A large contributor to waste in the floral design industry is the use of floral foam, which is a non-biodegradable foundation used to create arrangements like centerpieces.  Because many florists use floral foam when packaging and transporting arrangements to the venue, you can always talk with your florist about sustainable alternatives.  Tom Covello of JAM’s floral division, Buttercup, says, “All of our bouquets and vase arrangements are hand-tied; meaning our professionally trained design team creates the bouquets without foam, holding them in our hand as we design, and then tying off the exposed stems to carry down the aisle or display in a vase”.

A special note to our vegetarian and vegan friends

Since our founding back in the 1980s, JAM’s wedding menus have catered to all manner of dietary preferences falling into the “vegetarian” category. We know that such plant-forward dietary choices promote better physical health for people, while also reducing the consumption of ethically and environmentally problematic animal products. The many versions of vegetarianism (from “just wants to avoid meat” to “strict vegan for ethical reasons”) all share a philosophy that rejects the status of animals as mere commodities. We understand and support such choices, and we’ve crafted a number of menus—and many, many dishes—to accommodate them.

Figuring out how to get great flavor and texture into a meal, from start to finish, without relying on animal products, is both challenging and enjoyable. We use all kinds of resources in the process, including borrowing from many different world cuisines with their own rich vegetarian traditions—noodles and stir-fries from Asia, spices and curries from India, bright breads and dips from the Middle East, bean dishes from Latin America, and many others. A few of our most loved vegetable dishes have actually come from clients with cultural roots in other places. We love expanding our vegetarian horizons, and we’re always open to new plant-forward ideas and recipes wherever we find them.

All of this means you can enjoy an entire JAM menu completely animal-free. Imagine nibbling on a dozen different entirely plant-based butlered hors d’oeuvres while enjoying a handmade signature cocktail. Then imagine sitting down to a first course of, say, cream of asparagus soup made without cream, followed by a flavorful entree like “Roasted Portobello Cassoulet” or “Beet Stack with Lentils, Horseradish & Lemon” or the ever-popular “Rosemary Quinoa Cake with Endives, Radish & Apple Butter”! And to finish it all off, imagine an impressive parade of vegan wedding cakes, pastries, and gelatos, all made from scratch by our talented pastry chefs. Every satisfying bite made by hand and served with heart—no animals involved!

Party Favors – never required but always appreciated

  • Look for plantable favors, such as potted saplings, herbs or succulents.  These can also be used as ceremony and reception decor earlier in the evening.
  • Alternatively, gifting your guests with something like a seed packet (“Love Grows Here”), fair trade coffee (“Love is Brewing”), or a honey jar (“Love is Sweet”) sourced from a friend’s family farm are bound to be well used by guests on a later date.
  • Consider preservative-free JAM by Hand party favors, like rosemary caramel popcorn bags or monogrammed cookies. Providing something sweet to take home is always a guest-favorite.
  • Skip the favor altogether, and make a charitable donation.  To put a creative spin on this traditional idea, you could have His & Hers donation options for guests to choose from;  or, you could leave a suggestion box and ask guests to decide where they would like your donation to go.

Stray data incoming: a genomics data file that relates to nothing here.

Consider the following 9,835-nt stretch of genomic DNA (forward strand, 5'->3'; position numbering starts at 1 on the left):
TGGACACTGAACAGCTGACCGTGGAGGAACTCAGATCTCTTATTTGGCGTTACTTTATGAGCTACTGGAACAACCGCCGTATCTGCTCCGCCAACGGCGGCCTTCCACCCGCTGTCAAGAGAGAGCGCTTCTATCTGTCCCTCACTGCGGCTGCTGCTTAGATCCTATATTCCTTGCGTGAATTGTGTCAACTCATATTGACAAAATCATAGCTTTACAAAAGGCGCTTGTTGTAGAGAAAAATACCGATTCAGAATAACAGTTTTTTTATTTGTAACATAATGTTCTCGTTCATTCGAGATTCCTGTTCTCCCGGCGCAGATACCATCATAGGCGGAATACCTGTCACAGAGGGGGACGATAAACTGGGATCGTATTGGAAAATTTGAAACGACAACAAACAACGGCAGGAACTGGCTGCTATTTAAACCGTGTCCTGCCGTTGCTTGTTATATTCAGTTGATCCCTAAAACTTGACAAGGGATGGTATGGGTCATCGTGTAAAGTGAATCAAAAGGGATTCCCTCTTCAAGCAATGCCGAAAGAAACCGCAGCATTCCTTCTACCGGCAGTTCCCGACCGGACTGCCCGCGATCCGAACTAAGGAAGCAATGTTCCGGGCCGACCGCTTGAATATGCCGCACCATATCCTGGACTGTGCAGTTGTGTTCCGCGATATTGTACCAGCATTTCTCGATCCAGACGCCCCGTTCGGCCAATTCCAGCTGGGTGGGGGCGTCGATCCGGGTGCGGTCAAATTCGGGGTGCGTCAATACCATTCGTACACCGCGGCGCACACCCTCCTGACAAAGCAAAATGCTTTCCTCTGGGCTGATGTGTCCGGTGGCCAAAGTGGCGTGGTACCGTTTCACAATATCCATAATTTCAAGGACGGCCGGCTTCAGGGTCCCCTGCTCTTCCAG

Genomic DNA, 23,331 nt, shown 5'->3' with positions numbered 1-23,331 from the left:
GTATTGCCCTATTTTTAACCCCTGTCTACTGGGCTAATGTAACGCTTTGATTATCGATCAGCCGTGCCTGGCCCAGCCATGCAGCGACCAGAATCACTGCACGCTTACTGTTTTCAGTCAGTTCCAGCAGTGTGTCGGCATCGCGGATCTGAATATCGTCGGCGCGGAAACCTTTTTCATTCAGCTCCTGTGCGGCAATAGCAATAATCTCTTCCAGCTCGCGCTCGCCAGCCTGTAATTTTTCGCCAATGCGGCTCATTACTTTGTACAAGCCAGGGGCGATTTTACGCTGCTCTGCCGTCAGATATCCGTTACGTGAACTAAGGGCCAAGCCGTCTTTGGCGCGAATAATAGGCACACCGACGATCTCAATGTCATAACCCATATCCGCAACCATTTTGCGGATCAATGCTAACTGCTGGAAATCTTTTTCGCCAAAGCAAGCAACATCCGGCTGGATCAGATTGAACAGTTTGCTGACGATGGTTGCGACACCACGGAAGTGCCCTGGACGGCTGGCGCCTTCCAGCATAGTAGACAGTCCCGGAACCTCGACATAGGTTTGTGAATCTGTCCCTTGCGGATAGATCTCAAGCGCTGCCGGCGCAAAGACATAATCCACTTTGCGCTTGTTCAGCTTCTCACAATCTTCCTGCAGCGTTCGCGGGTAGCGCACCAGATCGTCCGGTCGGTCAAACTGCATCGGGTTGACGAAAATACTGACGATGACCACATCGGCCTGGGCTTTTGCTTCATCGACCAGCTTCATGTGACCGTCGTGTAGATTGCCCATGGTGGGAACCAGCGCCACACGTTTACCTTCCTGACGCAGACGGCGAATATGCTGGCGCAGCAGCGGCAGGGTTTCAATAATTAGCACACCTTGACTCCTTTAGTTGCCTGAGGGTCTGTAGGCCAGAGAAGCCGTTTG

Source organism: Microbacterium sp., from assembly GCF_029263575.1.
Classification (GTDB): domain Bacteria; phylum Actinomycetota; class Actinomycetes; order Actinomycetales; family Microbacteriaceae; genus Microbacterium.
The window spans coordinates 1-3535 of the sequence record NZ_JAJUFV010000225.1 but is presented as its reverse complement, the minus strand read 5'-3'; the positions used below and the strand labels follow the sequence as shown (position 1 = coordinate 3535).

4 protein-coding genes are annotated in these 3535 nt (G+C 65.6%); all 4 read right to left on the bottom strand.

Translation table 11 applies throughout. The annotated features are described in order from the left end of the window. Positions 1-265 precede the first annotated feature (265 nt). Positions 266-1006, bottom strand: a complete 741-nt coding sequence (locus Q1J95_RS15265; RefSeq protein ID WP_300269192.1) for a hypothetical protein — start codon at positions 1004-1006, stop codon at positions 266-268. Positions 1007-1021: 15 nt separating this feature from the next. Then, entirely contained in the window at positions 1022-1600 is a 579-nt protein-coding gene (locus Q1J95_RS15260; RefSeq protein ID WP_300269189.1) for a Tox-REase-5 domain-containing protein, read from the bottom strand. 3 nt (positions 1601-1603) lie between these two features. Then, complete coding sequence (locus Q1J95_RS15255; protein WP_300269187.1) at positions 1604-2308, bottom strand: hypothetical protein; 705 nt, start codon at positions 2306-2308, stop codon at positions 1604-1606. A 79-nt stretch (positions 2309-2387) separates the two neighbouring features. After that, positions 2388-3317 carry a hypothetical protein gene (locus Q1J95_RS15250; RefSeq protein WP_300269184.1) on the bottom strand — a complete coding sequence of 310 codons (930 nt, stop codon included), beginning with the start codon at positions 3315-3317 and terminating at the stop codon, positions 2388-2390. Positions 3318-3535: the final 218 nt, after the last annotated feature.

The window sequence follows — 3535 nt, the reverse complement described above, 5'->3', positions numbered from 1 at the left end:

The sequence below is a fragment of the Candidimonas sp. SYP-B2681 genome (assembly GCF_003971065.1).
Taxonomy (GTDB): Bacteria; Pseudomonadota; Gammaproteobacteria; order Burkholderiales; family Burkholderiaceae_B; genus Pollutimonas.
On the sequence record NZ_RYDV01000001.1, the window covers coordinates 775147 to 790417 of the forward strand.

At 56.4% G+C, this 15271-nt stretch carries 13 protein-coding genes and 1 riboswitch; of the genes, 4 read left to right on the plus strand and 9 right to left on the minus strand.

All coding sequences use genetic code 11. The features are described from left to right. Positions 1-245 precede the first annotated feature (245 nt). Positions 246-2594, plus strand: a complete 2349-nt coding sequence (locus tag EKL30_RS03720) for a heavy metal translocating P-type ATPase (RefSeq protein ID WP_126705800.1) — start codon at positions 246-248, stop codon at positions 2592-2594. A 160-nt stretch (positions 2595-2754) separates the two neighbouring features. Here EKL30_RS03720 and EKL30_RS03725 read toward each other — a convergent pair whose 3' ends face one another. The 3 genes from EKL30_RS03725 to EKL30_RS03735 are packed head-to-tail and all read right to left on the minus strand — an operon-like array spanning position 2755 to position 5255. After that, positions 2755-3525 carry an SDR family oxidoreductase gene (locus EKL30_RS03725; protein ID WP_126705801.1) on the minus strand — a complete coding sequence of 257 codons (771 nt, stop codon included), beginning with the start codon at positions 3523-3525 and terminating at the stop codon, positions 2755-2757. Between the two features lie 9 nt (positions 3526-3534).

Your Sendoff – moving on from rice and birdseed

The Wedding Sendoff is age old tradition of getting guests involved to help celebrate the new couple’s official wedding exit. This tradition dates back centuries and in many cultures they originally tossed grains at the new couple—the most popular being rice which is considered to symbolize prosperity, good fortune and fertility. Today most venues no longer allow the throwing of rice along with other items that could potentially be harmful to the venue and surrounding environment. You can still have a great wedding sendoff while being eco-friendly at the same time.   When choosing your sendoff think about your venue and their rules and/or any restrictions, your theme and color scheme along with packaging and clean up

Here are some festive and creative sustainable wedding sendoff Ideas.  For something they can toss, check out the options of biodegradable confetti, along with confetti that’s dissolvable or even plantable. Herbs are beautiful, fragrant and often have symbolic meaning, such as rosemary for remembrance. Have them prepacked in recyclable bags ready for guests to throw and remember to supply a recycling bin. Another great way to present your sendoff is to set up a tossing bar or tossing wall using any of the items mentioned. Have a table set up and let guests decide which herbs they want to throw. They can scoop into a biodegradable bag or paper cone. These days, you can even shop online for biodegradable balloons. Wedding Wands made with recycled ribbon and topped with jingle bells are beautiful to wave when it’s sendoff time!

If you’re the type to venture beyond tradition, consider having your guests make a joyful departing noise in your honor. Scott Goldoor of Signature DJ’s maintains the last dance doesn’t have to mean the last song. Guests can surround you and sing out the lyrics to Don’t Stop Believin’ (by Journey), Time of My Life (by Bill Medley and Jennifer Warnes), I Gotta Feeling (by the Black Eyed Peas} or Good Riddance (by Green Day). Now, that’s really going green!

The Getaway – a conclusion befitting any green wedding

For an eco-friendly getaway you want to choose something that won’t generate a high carbon footprint. Consider opting out on a luxury limousine or classic car and going environmentally safe and sound with plenty of other transport modes. If you want the traditional getaway car, look into renting a hybrid, electric car or SUV. An electric motorcycle—with or without a side car—is also a consideration, How about a scooter? If you must use a motorized vehicle, try to choose something that can be repurposed for the benefit of your guests. For example, limos, buses, trolleys, shuttles. After your getaway photos and drop off, guests can then use this transportation to head back to the hotel..